The first configuration example is straight out the back of the stove and through the wall with at least 10 to 12 inches protruding past the outside wall and the altitude being less than 3000 ft. Looking at the EVL parameters, we know that each horizontal foot equals 1 EVL. For this installation typically we have about 2 horizontal feet, which equals to no more than 2 EVL. This is way below the EVL of 15 so 3" pellet vent pipe would be the correct size pipe to operate the pellet stove. The through the wall and terminate is most popular and the least desirable of installations as it can soot and stain the outside wall of the home.

Another example of type of venting installation is in the corner of a room and the altitude is less than 3000ft. This is comparable to the first style configuration with an added 45-degree elbow to allow for the corner. In this configuration a 3-foot pipe is usually need to exit the home to maintain the one-foot clearance on the outside. So let’s begin the calculation. The EVL of 3 feet horizontal is 3. The EVL of the 45-degree elbow is 3 as well. Adding that together you get a total EVL of 6. This is way below the EVL of 15 so a 3" is adequate size pipe to install for the pellet stove.

The main reason for these first two types of installation is that cost a less to install. There is however, a word of caution. If the termination is located in a breeze way or prevailing wind side of the home, this could cause a back draft condition. In case of power outages, there is no natural draft on the stove so that the smoke will come back into the home. Still another drawback on the through the wall and terminate installations is that it is not uncommon for soot to stain the outside of the home All of these problems can be overcome by using the Up and Out or the Out and Up method of installation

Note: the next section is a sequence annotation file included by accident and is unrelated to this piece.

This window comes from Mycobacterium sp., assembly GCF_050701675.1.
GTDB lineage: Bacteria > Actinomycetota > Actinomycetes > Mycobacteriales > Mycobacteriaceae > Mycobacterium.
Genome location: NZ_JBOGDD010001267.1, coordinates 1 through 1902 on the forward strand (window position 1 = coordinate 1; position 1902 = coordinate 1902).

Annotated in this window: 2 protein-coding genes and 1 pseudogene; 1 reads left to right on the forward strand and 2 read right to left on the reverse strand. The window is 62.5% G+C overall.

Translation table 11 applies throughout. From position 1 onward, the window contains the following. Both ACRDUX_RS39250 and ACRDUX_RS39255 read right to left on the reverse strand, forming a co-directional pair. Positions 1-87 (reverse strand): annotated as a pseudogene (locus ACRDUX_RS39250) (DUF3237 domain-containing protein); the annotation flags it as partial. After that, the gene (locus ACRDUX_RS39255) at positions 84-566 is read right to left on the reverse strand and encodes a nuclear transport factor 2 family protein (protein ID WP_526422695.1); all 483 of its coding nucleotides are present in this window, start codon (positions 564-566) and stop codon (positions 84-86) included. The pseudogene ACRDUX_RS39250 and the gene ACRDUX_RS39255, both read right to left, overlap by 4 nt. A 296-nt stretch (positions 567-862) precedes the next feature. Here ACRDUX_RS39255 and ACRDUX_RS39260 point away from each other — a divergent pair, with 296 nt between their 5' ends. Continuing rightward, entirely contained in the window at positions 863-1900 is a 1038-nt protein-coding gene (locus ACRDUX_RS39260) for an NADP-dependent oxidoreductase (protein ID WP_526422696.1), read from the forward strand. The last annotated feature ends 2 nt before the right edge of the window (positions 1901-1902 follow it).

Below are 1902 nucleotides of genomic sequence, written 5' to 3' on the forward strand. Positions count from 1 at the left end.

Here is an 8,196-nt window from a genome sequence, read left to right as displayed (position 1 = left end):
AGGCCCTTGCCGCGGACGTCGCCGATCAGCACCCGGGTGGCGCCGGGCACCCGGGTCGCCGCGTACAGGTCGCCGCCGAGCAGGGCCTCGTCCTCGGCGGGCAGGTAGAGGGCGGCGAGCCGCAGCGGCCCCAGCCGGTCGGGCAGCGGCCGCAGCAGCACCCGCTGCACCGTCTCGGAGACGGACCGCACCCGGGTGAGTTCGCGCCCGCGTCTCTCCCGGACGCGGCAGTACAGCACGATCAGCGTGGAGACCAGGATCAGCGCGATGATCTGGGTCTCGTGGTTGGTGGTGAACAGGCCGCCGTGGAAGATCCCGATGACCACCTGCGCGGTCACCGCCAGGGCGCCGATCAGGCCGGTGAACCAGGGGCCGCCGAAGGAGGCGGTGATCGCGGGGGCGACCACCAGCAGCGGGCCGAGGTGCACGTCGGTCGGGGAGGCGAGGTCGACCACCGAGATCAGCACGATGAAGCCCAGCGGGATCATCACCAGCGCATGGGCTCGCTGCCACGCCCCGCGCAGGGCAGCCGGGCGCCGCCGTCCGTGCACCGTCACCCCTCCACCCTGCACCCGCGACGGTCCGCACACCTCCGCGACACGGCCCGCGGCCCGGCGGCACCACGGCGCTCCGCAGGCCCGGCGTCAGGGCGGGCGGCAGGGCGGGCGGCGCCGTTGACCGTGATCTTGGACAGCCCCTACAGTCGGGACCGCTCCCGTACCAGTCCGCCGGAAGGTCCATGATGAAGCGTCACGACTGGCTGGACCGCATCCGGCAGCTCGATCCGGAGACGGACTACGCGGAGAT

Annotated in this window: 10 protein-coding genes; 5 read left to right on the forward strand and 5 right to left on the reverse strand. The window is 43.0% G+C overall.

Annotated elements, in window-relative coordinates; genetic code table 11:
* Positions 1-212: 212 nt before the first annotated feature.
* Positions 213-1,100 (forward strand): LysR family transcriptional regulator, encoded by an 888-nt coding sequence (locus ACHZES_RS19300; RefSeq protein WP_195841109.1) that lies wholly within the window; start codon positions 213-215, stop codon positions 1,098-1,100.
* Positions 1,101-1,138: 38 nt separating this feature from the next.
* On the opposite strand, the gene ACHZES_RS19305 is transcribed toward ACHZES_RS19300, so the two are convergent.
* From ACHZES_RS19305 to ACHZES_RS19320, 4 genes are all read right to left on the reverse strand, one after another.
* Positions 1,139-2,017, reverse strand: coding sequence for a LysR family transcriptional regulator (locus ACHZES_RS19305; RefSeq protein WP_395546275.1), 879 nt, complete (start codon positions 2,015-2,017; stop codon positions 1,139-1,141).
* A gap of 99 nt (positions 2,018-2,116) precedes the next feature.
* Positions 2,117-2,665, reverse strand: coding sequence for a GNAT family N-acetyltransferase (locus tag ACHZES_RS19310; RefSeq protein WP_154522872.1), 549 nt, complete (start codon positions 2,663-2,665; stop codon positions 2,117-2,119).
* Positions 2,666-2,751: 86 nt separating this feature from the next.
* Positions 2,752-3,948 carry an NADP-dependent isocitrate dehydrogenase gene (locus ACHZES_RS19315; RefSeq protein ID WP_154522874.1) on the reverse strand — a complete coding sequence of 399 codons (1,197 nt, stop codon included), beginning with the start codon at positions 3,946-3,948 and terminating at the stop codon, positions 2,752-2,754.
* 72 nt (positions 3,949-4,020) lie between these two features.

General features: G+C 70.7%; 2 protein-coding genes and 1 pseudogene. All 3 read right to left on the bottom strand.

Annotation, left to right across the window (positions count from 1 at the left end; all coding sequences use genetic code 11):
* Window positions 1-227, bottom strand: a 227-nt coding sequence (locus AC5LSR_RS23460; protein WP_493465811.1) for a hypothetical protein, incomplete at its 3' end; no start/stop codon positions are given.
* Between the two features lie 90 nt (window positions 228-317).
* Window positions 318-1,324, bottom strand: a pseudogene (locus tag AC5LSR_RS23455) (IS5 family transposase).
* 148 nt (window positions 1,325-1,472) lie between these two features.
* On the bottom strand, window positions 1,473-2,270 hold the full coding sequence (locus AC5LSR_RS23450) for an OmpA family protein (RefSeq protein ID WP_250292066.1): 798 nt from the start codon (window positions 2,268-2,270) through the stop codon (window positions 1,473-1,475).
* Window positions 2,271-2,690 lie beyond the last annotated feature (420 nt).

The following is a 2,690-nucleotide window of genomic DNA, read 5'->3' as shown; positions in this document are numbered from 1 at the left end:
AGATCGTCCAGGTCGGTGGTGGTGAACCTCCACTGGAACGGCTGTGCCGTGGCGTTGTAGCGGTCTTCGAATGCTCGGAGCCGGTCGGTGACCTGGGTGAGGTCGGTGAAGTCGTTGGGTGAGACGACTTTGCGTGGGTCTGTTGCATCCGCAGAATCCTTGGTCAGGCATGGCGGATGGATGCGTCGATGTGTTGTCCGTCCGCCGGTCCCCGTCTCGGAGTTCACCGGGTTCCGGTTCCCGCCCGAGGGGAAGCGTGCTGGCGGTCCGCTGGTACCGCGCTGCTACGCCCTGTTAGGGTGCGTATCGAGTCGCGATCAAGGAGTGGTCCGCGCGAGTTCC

The third and a better installation is the out through the wall and up configuration. This example could just as well gone up inside the room then out. The advantages to going up are that the stove now has some natural draft. This advantage is appreciated in the case of a power failure, which would cause the stove exhaust fan to stop. Without the natural draft this type of configuration creates, the smoke coming from the ember in the burn pot that are still glowing will come into the home. Instead the draft created by the chimney exhausting above the stove allows the smoke to be drawn up into the hot chimney naturally and exhausted outside since lighter hot air (and smoke) will rise naturally. Lets do the EVL to check for the pipe size needed, from bottom to top for this example. First we need 1.5 feet of pipe through the wall (1.5 EVL). Next is a tee with a clean out which is same as a 90 degree (5 EVL) next lets assume 3 feet up (1.5 EVL) another 90 degree (5 EVL) next 6” out (EVL .25) OK lets add 1.5 + 5 + 1.5 + 5 + .25=13.25 Still ok for 3” pipe.